Darlington Nuclear will be the only source of Molybdenum-99 in North America, ensuring a stable domestic supply of this critical product.
“Harvesting this product from Darlington’s units will give patients access to vital medical treatments while maintaining Canada’s position as a global leader in the field of radioisotopes,” said Jeff Lyash, OPG’s President and CEO. “This innovative collaboration is just another example of how Ontario’s nuclear power, in addition to producing clean, reliable energy, can improve people’s lives both here and around the world.”
Because of the unique design of Darlington’s CANDU reactors, medical isotopes can be removed while the reactor is still online without interrupting the station’s generation of clean energy.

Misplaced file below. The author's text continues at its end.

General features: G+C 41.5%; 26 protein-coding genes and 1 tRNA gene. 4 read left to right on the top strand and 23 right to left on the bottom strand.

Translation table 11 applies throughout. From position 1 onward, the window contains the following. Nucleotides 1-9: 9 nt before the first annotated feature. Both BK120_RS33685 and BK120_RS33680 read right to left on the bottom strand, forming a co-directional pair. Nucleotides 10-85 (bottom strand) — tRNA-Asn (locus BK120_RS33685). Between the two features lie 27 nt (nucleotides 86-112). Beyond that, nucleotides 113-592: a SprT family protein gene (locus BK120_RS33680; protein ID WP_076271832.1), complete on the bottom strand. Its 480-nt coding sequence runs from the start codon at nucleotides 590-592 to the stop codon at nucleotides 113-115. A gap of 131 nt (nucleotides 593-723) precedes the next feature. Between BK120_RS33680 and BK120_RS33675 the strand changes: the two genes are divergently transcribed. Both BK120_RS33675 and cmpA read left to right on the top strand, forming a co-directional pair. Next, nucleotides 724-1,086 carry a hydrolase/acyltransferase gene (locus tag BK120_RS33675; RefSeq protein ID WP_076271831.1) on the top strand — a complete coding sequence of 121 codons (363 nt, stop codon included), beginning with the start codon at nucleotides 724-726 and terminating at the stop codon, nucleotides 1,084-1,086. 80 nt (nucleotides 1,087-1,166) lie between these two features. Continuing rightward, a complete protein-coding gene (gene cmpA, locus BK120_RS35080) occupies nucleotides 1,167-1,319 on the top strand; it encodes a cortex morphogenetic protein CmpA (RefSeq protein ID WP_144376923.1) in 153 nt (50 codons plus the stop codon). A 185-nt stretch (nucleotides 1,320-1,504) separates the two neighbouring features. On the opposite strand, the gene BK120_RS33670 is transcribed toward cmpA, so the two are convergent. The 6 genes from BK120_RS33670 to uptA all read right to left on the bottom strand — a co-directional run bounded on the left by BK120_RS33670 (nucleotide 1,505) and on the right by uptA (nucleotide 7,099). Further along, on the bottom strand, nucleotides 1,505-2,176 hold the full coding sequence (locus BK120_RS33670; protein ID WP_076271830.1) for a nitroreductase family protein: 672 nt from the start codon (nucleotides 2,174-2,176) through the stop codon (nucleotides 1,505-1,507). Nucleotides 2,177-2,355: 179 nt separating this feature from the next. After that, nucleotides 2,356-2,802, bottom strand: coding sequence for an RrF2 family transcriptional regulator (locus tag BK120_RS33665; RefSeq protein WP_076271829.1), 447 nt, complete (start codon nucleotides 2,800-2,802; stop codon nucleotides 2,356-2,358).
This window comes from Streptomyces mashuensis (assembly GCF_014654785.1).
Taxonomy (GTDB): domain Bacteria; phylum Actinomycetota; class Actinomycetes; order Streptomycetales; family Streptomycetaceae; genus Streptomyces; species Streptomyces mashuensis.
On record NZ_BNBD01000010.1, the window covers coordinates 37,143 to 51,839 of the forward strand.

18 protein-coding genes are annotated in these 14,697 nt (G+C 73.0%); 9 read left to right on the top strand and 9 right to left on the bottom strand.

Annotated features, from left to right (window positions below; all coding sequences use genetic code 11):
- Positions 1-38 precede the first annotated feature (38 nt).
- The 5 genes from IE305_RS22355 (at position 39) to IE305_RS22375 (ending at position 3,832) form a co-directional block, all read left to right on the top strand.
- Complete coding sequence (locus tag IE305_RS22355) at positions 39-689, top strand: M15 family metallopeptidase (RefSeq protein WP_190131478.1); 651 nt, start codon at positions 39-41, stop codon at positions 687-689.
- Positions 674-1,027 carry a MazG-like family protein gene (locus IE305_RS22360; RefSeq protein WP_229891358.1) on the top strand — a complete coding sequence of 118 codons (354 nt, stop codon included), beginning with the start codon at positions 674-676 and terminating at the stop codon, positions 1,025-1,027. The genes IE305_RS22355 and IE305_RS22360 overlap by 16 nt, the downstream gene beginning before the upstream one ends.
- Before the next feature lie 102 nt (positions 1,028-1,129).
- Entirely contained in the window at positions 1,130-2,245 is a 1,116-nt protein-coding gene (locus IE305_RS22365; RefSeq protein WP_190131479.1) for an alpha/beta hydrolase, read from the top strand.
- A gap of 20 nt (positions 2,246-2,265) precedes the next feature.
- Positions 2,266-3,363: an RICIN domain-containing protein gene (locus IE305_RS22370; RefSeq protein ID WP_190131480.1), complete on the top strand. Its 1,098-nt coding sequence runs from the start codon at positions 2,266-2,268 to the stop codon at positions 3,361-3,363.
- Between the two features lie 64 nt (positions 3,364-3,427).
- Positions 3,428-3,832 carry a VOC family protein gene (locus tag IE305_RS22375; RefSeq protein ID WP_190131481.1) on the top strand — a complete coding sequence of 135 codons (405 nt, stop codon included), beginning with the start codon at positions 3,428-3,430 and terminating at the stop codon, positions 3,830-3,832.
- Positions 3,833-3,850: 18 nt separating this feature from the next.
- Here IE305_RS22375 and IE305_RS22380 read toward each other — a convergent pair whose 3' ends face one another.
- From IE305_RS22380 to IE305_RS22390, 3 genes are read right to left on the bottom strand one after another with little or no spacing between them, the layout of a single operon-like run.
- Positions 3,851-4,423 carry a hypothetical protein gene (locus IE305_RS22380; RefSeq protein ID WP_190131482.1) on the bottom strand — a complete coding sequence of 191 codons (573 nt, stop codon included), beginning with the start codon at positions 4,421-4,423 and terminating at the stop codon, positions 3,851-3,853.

Once harvested, BWXT will utilize its newly designed, proprietary generators, called NeuCap1, to process the Molybdenum-99 into Technetium-99m, the final product that will be used in diagnostic imaging.
The new agreement couldn’t have come at a more critical time for Ontario and Canada.
Since the shutdown of Canada’s National Research Universal reactor in March, North America no longer has a domestic supply of Molybdenum-99, which has left hospitals to rely on imports from Europe, Africa and Australia.
The arrangement between OPG and BWXT will be capable of producing enough Molybdenum-99 to supply the current and future North American demand for this important diagnostic imaging radioisotope.
For decades, OPG’s nuclear stations have not only provided clean, low-cost power for Ontarians, they have also been a world-leading source of life-saving medical isotopes.
Since the 1970s, OPG has been successfully harvesting Coablt-60 from reactors at its Pickering Nuclear GS. The radioisotope is used to irradiate and sterilize medical supplies and equipment, keeping hospitals around the world clean and safe while helping countless patients.